Dying Intestate Abroad

If you die abroad having left a legal and valid will that has been made in England or Wales, it makes sense that your estate will be distributed according to your will. However, if your will was made in a different country, or if you spend more time in a country other than England or Wales, then the rules of that country can apply to the distribution of the estate.

Domicile

Each of us has what is known as a domicile; a country of residence that we refer to as home. In most cases this is fairly simple to ascertain; someone born in England who has always lived in England will have England as their domicile. However, if that person bought a property in another country and spends a certain amount of time there, it could be considered that that country becomes their domicile – you can only have one in the eyes of the law.

As more and more of us seek to while out our days in the sunshine, the risk of these complications increases as it is far more challenging to track down beneficiaries to a will when multiple countries are involved. So long as a valid and legal will is in place, that itself can state whether English Law or the law of another country applies. The troubles occur when someone dies without a will; in that circumstance the rule of ‘habitual residence’ applies automatically and is governed by the place in which the deceased was living.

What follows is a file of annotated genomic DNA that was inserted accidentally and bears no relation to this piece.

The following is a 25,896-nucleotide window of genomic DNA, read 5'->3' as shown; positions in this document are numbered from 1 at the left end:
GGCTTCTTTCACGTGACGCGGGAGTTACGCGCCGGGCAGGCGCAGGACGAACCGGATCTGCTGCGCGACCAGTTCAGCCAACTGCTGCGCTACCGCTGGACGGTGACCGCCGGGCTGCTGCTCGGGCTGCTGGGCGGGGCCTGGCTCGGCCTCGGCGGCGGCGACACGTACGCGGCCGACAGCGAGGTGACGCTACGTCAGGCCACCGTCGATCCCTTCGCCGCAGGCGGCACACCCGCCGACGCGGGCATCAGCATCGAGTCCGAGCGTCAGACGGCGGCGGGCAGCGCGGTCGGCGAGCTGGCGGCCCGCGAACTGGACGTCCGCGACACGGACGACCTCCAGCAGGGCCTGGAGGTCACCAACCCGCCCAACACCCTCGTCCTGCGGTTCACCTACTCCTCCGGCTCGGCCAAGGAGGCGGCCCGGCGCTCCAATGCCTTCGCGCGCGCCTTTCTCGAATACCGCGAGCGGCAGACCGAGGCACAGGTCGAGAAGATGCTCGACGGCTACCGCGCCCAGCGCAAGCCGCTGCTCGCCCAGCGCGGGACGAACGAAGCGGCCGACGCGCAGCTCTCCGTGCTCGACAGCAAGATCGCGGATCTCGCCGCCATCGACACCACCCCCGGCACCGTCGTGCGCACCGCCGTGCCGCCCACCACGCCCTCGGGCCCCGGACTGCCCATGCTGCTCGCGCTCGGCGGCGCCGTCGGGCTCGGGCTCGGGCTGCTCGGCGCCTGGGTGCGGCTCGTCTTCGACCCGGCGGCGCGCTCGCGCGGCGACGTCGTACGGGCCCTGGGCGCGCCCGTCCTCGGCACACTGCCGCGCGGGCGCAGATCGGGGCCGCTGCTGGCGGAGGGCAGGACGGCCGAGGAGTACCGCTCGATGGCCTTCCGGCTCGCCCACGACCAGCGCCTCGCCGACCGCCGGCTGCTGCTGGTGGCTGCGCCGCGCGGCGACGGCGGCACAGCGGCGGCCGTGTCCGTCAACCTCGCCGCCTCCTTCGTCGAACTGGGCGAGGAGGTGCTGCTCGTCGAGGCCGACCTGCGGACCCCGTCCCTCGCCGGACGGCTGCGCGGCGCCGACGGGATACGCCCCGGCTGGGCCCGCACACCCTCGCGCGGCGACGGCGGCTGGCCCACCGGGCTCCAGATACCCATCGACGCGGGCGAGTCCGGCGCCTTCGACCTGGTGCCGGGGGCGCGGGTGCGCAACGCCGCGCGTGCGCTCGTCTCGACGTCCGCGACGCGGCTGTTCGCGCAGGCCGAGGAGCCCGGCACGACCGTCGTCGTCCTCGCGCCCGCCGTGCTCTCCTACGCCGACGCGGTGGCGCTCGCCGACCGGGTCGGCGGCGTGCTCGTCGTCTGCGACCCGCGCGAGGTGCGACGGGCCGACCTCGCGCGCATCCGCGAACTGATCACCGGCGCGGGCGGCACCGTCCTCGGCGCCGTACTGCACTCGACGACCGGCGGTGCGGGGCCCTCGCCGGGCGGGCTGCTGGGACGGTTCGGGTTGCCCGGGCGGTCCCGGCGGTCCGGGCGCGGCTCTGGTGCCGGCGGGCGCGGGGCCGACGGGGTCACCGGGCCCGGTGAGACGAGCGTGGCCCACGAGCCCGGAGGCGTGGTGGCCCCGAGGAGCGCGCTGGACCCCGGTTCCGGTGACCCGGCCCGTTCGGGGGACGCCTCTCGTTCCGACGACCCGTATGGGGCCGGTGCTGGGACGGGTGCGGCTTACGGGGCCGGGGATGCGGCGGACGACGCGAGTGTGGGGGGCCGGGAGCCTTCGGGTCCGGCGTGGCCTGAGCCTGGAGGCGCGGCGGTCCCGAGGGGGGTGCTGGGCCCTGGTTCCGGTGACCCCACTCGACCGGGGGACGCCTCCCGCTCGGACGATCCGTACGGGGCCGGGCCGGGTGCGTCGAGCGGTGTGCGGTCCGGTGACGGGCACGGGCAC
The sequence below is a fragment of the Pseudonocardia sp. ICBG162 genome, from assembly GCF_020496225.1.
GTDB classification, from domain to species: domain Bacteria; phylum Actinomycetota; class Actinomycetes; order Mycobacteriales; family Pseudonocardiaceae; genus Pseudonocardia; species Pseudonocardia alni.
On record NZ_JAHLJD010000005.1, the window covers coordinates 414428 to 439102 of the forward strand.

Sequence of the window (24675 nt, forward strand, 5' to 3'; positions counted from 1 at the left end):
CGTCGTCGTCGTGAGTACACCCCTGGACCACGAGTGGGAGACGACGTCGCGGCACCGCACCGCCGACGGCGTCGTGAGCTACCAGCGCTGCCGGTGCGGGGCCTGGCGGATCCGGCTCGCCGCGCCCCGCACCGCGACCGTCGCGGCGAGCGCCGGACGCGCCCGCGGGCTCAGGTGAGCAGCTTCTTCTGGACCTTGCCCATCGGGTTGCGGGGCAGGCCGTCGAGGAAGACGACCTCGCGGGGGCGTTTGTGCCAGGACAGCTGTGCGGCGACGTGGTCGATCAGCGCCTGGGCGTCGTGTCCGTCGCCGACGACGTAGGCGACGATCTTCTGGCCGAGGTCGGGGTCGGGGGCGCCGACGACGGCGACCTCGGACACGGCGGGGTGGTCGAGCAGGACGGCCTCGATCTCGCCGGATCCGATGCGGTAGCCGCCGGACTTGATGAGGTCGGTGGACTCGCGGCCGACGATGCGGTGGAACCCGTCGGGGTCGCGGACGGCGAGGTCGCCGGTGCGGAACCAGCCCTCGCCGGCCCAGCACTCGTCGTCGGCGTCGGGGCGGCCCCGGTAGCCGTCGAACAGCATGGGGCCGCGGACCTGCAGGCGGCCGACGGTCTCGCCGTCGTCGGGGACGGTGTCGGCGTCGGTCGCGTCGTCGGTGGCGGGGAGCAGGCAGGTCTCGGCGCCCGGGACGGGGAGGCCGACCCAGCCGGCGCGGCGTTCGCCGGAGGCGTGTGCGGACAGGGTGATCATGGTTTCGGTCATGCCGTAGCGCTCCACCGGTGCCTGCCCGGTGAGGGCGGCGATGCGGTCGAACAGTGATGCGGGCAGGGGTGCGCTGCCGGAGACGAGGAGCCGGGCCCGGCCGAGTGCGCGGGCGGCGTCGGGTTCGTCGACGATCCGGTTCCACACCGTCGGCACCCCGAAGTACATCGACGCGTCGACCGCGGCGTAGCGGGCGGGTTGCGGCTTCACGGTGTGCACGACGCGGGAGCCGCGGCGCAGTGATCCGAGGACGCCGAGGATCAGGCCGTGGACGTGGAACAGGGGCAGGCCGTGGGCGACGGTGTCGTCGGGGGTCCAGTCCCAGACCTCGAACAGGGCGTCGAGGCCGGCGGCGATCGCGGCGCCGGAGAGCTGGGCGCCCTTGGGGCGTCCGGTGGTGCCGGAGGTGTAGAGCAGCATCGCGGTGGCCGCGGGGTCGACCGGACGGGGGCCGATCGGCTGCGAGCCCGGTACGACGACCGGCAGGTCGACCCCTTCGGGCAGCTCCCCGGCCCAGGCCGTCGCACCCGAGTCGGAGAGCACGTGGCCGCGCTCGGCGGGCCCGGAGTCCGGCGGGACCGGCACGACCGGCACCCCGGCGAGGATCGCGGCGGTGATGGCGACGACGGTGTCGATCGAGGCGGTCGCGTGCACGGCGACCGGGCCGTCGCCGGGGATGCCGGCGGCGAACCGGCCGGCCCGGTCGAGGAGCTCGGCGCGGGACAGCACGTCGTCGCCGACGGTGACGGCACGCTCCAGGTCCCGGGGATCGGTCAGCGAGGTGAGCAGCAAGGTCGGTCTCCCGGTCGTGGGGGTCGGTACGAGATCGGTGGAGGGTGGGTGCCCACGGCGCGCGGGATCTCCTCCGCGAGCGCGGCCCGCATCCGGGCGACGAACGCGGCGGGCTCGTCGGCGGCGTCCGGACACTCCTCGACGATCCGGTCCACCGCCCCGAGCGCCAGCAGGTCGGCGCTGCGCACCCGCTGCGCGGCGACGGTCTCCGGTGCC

This can be particularly challenging because if someone dies while domiciled abroad with assets or property in England or Wales then it must be decided who is entitled to take a grant of probate to administer the estate. In many cases banks and building societies will only accept an English grant of probate and may not release funds or information until they have seen evidence of this.

The best way to avoid these potential difficulties is to ensure that you make a legal and valid will in any country in which you own immovable assets; i.e. property. A foreign will is considered valid in England and Wales if it complies with the law of the country where the testator was domiciled at the time the will was executed or at the time of their death, or if the testator was habitually resident at the time of death or if the testator was a national at the time of the death.

In cases where there is no valid will there have been some changes to the law: if someone dies intestate but leaves a spouse or civil partner, the estate will pass absolutely to their partner – parents and siblings no longer have any claim to estates worth more than £450,000. If someone dies intestate the surviving spouse or partner continues to receive personal items and the legacy of £250,000, but rather than obtaining a life interest in the remaining half of the estate, they will now receive this absolutely.

The law surrounding these situations can be tremendously complex and it is not advisable to try and deal with it without proper legal advice and support.

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